Viral Load

The doctors can even figure out the severity of a viral disease, by counting the influence of the virus in a sample of body fluid. Viral load tests are conducted to figure out the severity and intensity of a viral infection in a part of the body, or the whole body. It successfully tests the viral impact of diseases like cytomegalovirus, hepatitis B and hepatitis C. It is always done during any chronic viral infections, and transplant of any solid body organs or the bone marrow. Undergoing a viral load test reduces the risk of transmission of these viruses from one body to the other.

Modern technology has enabled viral load test to be easily executed for HIV patients too, yielding an effective outcome. It counts the number of HIV RNA copies in per milliliter of blood plasma. The PCR tests may show the number of HIV RNA copies in per 0.05 ml of the blood. In order to get the correct and the standard result from the PCR test, it should be multiplied by 20. (Every viral load test has a different measuring technique. It has to be standardized).

At an earlier stage of HIV infection, the viral load can vary from 5,000 to 10, 000 copies per milliliter of blood plasma. However, it can even rise to more than one million if the matter gets out of control.

Viral Load Tests:

These tests are approved by the Food and drug administration in the USA:

A good anti-retroviral therapy can reduce the viral load up to 100 folds, within one and a half months. The viral load can even go undetectable if these drugs are more effective.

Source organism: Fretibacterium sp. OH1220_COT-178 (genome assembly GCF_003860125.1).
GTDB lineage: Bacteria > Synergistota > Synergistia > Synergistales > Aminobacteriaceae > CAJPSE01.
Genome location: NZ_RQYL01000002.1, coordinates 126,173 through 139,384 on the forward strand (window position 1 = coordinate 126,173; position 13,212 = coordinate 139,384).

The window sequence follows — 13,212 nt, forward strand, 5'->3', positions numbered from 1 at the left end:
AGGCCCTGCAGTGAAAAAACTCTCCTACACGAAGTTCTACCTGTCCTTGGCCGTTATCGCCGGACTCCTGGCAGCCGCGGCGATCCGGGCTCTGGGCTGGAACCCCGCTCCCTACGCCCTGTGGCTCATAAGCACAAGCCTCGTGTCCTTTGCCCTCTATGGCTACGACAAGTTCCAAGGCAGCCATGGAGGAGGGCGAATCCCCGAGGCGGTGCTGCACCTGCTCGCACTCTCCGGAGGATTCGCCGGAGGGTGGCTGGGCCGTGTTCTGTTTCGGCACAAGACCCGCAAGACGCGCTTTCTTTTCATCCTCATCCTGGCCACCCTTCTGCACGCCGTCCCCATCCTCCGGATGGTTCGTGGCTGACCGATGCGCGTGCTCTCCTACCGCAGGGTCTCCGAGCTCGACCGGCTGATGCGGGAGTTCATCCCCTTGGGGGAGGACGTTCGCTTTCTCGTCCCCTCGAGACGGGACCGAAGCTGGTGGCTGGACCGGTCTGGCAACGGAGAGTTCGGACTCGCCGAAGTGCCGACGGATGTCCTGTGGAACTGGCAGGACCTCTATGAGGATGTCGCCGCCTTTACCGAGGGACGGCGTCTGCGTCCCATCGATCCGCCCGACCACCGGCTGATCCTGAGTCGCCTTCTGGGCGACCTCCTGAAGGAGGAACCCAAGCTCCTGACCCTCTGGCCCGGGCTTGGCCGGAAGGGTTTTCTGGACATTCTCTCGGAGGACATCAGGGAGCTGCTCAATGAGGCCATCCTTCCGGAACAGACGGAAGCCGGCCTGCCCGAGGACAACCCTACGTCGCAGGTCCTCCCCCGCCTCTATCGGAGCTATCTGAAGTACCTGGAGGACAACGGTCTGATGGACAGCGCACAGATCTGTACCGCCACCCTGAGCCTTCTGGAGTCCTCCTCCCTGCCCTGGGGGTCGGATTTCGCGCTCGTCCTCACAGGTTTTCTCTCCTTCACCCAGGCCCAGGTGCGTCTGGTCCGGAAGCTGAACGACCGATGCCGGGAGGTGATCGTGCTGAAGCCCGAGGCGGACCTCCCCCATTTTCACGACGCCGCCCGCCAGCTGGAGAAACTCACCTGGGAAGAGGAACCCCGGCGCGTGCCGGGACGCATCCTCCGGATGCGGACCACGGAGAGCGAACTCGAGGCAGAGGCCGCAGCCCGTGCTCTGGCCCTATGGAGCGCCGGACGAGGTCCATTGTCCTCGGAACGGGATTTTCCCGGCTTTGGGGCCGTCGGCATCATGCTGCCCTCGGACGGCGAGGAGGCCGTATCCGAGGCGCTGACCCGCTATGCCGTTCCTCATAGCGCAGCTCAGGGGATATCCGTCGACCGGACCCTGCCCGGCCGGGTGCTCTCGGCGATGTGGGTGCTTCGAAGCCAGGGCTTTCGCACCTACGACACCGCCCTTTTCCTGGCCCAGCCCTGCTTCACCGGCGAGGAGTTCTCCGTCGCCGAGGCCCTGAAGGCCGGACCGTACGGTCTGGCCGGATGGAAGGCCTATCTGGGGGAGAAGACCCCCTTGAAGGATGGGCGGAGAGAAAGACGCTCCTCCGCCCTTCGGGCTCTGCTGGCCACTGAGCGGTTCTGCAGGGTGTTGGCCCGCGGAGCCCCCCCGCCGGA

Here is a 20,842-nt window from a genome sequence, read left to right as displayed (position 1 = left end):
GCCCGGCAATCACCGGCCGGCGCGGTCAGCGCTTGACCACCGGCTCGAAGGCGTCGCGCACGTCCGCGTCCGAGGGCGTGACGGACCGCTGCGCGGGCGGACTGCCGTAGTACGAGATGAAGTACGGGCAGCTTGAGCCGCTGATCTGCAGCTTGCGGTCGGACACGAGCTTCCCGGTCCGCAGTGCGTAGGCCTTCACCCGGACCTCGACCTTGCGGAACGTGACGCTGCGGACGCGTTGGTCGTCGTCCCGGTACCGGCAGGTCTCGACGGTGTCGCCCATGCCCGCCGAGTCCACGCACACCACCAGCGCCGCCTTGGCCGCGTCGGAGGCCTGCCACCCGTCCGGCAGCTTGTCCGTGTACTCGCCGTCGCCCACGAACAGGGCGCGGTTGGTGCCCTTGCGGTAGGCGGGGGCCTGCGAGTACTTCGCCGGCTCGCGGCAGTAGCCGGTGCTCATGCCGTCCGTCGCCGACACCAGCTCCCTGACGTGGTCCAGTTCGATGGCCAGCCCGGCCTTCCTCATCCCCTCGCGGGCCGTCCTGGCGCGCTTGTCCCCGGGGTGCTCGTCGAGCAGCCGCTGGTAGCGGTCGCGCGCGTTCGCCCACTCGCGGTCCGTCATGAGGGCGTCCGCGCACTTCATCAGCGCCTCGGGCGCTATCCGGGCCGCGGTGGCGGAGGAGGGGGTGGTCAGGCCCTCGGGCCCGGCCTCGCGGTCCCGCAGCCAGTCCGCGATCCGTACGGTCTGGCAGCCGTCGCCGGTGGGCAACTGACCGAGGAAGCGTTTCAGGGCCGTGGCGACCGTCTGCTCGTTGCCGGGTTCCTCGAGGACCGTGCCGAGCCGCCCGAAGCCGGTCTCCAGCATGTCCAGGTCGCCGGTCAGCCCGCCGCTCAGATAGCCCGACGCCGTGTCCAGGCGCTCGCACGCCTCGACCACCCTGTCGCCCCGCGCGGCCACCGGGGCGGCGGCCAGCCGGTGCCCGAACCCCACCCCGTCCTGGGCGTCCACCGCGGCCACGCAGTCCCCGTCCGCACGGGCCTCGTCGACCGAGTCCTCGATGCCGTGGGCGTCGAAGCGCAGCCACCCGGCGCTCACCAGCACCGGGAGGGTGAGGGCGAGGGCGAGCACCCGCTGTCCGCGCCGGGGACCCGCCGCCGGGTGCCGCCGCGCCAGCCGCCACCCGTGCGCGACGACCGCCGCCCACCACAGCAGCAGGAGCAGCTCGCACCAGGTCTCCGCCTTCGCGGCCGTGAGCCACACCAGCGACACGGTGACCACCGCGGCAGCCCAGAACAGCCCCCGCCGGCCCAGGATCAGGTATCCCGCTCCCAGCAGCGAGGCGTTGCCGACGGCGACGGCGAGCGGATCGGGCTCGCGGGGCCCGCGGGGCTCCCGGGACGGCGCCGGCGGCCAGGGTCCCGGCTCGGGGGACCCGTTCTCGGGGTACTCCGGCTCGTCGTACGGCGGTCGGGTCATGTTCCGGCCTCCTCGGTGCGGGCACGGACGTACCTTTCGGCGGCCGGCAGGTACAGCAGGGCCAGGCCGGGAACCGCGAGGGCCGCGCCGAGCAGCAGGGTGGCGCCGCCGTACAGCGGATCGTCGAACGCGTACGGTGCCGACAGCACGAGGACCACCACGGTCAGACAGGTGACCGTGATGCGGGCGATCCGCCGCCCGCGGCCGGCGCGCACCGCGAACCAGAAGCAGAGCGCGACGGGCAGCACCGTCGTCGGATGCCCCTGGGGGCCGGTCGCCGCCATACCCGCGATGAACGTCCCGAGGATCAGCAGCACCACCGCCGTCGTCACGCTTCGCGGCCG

The popular types of viral load tests:

  1. Versant/Quantiplex HIV-1 RNA, or bDNA
  2. NucliSens HIV-1 QT, or NASBA
  3. COBAS AmpliPrep/COBAS TaqMan HIV-1 Test
  4. ExaVir load (It can detect all types and subtypes of the virus. It measures the reverse transcriptase activities of the virus. It is easier and friendlier than the other types of tests)
  5. ELISA test can count the viral load in children.

HIV is most contagious during its earlier stage, when the HIV antibodies are not developed enough. Therefore, viral loads should be tested at the earlier stages, for the best outcome. Keeping the viral load low, right from its initial stage, can save the patient from the ill consequences of HIV and AIDS, providing him with a longer life. Any person, who becomes susceptible of a risky HIV contraction, should go for a viral load within one or two weeks and frequently continue to do the same till the viral load test gives an accurate result. However, this not only holds true for only HIV but also other viral infections. The earlier, the better!

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